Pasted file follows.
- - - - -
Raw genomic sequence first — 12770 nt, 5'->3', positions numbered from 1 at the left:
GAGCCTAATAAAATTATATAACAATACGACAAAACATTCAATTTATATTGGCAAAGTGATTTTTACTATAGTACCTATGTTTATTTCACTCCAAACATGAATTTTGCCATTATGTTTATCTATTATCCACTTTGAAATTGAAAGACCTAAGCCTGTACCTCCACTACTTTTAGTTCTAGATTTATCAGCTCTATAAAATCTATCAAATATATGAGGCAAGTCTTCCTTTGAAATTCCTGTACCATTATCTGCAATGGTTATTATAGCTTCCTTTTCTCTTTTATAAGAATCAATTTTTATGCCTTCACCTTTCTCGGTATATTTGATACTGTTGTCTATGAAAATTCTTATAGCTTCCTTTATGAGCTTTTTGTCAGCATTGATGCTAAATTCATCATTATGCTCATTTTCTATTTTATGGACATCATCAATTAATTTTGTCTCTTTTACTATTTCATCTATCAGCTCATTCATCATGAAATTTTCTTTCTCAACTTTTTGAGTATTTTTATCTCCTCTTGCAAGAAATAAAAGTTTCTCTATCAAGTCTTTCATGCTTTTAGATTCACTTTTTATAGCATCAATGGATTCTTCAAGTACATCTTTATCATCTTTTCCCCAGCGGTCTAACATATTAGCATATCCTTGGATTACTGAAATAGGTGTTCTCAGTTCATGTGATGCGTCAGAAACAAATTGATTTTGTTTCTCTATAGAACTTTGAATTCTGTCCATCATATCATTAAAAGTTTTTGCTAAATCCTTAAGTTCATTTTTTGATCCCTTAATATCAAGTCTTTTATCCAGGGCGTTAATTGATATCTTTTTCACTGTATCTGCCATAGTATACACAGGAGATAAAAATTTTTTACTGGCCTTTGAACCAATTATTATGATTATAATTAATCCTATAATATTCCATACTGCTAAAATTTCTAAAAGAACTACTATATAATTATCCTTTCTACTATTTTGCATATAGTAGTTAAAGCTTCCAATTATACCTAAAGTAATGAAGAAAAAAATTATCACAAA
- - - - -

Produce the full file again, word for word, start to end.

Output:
Raw genomic sequence first — 12770 nt, 5'->3', positions numbered from 1 at the left:
GAGCCTAATAAAATTATATAACAATACGACAAAACATTCAATTTATATTGGCAAAGTGATTTTTACTATAGTACCTATGTTTATTTCACTCCAAACATGAATTTTGCCATTATGTTTATCTATTATCCACTTTGAAATTGAAAGACCTAAGCCTGTACCTCCACTACTTTTAGTTCTAGATTTATCAGCTCTATAAAATCTATCAAATATATGAGGCAAGTCTTCCTTTGAAATTCCTGTACCATTATCTGCAATGGTTATTATAGCTTCCTTTTCTCTTTTATAAGAATCAATTTTTATGCCTTCACCTTTCTCGGTATATTTGATACTGTTGTCTATGAAAATTCTTATAGCTTCCTTTATGAGCTTTTTGTCAGCATTGATGCTAAATTCATCATTATGCTCATTTTCTATTTTATGGACATCATCAATTAATTTTGTCTCTTTTACTATTTCATCTATCAGCTCATTCATCATGAAATTTTCTTTCTCAACTTTTTGAGTATTTTTATCTCCTCTTGCAAGAAATAAAAGTTTCTCTATCAAGTCTTTCATGCTTTTAGATTCACTTTTTATAGCATCAATGGATTCTTCAAGTACATCTTTATCATCTTTTCCCCAGCGGTCTAACATATTAGCATATCCTTGGATTACTGAAATAGGTGTTCTCAGTTCATGTGATGCGTCAGAAACAAATTGATTTTGTTTCTCTATAGAACTTTGAATTCTGTCCATCATATCATTAAAAGTTTTTGCTAAATCCTTAAGTTCATTTTTTGATCCCTTAATATCAAGTCTTTTATCCAGGGCGTTAATTGATATCTTTTTCACTGTATCTGCCATAGTATACACAGGAGATAAAAATTTTTTACTGGCCTTTGAACCAATTATTATGATTATAATTAATCCTATAATATTCCATACTGCTAAAATTTCTAAAAGAACTACTATATAATTATCCTTTCTACTATTTTGCATATAGTAGTTAAAGCTTCCAATTATACCTAAAGTAATGAAGAAAAAAATTATCACAAA